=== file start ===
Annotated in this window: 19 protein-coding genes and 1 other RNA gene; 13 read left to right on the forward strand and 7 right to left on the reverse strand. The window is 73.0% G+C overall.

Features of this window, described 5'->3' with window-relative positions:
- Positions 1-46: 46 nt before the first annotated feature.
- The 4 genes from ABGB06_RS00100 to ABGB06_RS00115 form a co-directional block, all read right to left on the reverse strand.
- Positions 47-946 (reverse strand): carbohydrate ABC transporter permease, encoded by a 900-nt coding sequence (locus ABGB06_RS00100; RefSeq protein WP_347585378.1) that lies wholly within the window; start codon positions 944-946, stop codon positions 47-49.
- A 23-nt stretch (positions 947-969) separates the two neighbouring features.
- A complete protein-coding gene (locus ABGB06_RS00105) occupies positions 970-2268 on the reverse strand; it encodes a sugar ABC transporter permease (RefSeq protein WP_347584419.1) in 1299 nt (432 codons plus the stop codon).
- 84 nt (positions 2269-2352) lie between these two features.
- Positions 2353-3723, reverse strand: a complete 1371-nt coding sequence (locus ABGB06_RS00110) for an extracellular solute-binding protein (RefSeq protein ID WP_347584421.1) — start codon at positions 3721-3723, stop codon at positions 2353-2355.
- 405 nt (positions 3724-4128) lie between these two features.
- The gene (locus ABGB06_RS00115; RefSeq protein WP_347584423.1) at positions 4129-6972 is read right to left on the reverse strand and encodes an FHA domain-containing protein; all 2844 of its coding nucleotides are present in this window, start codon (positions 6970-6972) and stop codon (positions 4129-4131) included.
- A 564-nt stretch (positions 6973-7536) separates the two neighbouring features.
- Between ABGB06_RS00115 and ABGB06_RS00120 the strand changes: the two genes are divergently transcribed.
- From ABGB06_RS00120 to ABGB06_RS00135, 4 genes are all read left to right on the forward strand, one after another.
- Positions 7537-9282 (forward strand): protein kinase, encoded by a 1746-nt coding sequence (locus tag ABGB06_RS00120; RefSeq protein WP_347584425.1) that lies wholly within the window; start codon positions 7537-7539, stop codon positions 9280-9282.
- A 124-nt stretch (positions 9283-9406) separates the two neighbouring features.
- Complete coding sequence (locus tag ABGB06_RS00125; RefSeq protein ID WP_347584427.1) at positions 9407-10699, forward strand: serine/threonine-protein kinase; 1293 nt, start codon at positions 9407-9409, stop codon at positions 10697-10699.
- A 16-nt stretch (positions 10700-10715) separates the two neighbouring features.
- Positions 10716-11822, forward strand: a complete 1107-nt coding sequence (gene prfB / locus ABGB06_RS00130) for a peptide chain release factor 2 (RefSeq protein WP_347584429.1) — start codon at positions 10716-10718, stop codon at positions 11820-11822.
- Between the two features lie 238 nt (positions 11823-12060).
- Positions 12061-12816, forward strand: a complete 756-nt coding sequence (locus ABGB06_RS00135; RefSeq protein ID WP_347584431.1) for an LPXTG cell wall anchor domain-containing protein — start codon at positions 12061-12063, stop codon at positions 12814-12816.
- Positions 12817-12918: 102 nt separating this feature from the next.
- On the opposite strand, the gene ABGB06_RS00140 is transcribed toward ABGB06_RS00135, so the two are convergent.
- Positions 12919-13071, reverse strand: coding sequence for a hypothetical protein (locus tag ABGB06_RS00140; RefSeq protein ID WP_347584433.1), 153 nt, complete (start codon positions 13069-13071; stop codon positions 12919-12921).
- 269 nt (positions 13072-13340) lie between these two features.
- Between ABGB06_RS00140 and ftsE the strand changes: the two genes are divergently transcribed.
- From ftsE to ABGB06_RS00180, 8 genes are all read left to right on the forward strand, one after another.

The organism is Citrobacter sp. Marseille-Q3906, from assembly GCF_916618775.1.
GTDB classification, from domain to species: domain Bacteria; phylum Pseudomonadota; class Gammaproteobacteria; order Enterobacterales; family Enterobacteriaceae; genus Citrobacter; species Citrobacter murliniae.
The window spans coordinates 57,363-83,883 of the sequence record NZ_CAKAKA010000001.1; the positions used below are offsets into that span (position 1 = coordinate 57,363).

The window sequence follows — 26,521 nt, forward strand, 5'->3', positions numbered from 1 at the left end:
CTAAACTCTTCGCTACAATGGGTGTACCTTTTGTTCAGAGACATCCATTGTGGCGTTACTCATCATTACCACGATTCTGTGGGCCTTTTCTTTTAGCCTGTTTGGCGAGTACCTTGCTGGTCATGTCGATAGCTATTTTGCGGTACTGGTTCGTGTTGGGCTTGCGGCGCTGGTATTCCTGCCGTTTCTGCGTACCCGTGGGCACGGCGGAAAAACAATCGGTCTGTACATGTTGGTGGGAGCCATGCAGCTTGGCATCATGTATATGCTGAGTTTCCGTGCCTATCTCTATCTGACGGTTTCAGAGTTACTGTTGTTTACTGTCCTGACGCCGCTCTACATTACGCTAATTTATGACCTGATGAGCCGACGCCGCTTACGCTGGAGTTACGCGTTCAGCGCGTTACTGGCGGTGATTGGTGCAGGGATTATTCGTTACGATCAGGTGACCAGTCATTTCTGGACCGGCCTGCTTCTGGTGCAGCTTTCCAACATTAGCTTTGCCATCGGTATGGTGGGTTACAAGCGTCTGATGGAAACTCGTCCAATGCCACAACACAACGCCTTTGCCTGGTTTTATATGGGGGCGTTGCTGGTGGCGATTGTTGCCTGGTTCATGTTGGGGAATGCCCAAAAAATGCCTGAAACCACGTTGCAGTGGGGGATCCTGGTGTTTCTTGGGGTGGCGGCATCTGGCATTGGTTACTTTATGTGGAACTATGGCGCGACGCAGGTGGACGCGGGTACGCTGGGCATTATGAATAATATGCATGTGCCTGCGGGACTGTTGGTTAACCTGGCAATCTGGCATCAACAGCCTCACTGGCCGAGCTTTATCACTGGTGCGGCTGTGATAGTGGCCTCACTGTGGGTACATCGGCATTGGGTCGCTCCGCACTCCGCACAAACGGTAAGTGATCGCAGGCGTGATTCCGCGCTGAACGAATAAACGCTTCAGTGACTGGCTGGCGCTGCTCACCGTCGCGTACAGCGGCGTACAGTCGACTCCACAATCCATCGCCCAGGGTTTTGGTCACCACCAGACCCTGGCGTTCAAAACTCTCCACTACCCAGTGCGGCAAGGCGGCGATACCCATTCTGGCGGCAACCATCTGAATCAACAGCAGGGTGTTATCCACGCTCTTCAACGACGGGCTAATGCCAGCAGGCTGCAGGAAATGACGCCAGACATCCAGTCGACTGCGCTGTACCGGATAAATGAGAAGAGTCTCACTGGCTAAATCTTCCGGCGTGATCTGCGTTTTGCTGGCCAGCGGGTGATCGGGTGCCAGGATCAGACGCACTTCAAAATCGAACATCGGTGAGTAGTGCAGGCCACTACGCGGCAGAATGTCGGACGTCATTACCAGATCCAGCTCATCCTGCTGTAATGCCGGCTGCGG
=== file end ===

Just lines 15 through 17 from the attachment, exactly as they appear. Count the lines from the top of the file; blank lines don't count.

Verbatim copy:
- Positions 7537-9282 (forward strand): protein kinase, encoded by a 1746-nt coding sequence (locus tag ABGB06_RS00120; RefSeq protein WP_347584425.1) that lies wholly within the window; start codon positions 7537-7539, stop codon positions 9280-9282.
- A 124-nt stretch (positions 9283-9406) separates the two neighbouring features.
- Complete coding sequence (locus tag ABGB06_RS00125; RefSeq protein ID WP_347584427.1) at positions 9407-10699, forward strand: serine/threonine-protein kinase; 1293 nt, start codon at positions 9407-9409, stop codon at positions 10697-10699.